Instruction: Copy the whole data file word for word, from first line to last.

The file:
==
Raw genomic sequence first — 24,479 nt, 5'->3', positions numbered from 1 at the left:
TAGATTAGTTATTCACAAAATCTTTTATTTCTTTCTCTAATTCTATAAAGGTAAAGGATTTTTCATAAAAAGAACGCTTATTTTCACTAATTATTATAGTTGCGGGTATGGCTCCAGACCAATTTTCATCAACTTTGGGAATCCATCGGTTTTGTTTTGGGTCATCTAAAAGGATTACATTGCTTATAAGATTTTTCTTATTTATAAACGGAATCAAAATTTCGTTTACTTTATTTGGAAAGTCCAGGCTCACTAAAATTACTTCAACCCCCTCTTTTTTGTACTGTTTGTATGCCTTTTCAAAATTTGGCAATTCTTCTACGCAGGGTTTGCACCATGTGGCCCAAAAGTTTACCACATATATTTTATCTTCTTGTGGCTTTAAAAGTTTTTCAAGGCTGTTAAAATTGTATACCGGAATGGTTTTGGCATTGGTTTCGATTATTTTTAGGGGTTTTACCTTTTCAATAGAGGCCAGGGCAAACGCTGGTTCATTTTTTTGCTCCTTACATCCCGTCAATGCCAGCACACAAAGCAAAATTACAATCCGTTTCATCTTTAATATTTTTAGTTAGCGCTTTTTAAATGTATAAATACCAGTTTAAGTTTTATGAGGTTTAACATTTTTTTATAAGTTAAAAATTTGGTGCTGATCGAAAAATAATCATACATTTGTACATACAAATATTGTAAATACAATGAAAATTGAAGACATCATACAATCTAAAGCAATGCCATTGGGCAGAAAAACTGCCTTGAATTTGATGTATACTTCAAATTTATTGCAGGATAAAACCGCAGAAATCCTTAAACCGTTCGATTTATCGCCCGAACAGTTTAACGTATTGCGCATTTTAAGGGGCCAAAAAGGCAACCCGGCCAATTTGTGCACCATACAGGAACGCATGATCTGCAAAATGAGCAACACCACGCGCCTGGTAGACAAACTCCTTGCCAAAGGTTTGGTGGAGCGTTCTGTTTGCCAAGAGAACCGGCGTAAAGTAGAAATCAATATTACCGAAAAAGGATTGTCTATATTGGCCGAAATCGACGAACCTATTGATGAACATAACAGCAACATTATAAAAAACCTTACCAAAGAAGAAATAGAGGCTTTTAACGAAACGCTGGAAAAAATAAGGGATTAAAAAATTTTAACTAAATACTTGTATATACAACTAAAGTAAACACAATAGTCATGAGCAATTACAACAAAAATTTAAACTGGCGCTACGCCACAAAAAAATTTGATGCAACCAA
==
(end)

Raw genomic sequence first — 24,479 nt, 5'->3', positions numbered from 1 at the left:
TAGATTAGTTATTCACAAAATCTTTTATTTCTTTCTCTAATTCTATAAAGGTAAAGGATTTTTCATAAAAAGAACGCTTATTTTCACTAATTATTATAGTTGCGGGTATGGCTCCAGACCAATTTTCATCAACTTTGGGAATCCATCGGTTTTGTTTTGGGTCATCTAAAAGGATTACATTGCTTATAAGATTTTTCTTATTTATAAACGGAATCAAAATTTCGTTTACTTTATTTGGAAAGTCCAGGCTCACTAAAATTACTTCAACCCCCTCTTTTTTGTACTGTTTGTATGCCTTTTCAAAATTTGGCAATTCTTCTACGCAGGGTTTGCACCATGTGGCCCAAAAGTTTACCACATATATTTTATCTTCTTGTGGCTTTAAAAGTTTTTCAAGGCTGTTAAAATTGTATACCGGAATGGTTTTGGCATTGGTTTCGATTATTTTTAGGGGTTTTACCTTTTCAATAGAGGCCAGGGCAAACGCTGGTTCATTTTTTTGCTCCTTACATCCCGTCAATGCCAGCACACAAAGCAAAATTACAATCCGTTTCATCTTTAATATTTTTAGTTAGCGCTTTTTAAATGTATAAATACCAGTTTAAGTTTTATGAGGTTTAACATTTTTTTATAAGTTAAAAATTTGGTGCTGATCGAAAAATAATCATACATTTGTACATACAAATATTGTAAATACAATGAAAATTGAAGACATCATACAATCTAAAGCAATGCCATTGGGCAGAAAAACTGCCTTGAATTTGATGTATACTTCAAATTTATTGCAGGATAAAACCGCAGAAATCCTTAAACCGTTCGATTTATCGCCCGAACAGTTTAACGTATTGCGCATTTTAAGGGGCCAAAAAGGCAACCCGGCCAATTTGTGCACCATACAGGAACGCATGATCTGCAAAATGAGCAACACCACGCGCCTGGTAGACAAACTCCTTGCCAAAGGTTTGGTGGAGCGTTCTGTTTGCCAAGAGAACCGGCGTAAAGTAGAAATCAATATTACCGAAAAAGGATTGTCTATATTGGCCGAAATCGACGAACCTATTGATGAACATAACAGCAACATTATAAAAAACCTTACCAAAGAAGAAATAGAGGCTTTTAACGAAACGCTGGAAAAAATAAGGGATTAAAAAATTTTAACTAAATACTTGTATATACAACTAAAGTAAACACAATAGTCATGAGCAATTACAACAAAAATTTAAACTGGCGCTACGCCACAAAAAAATTTGATGCAACCAA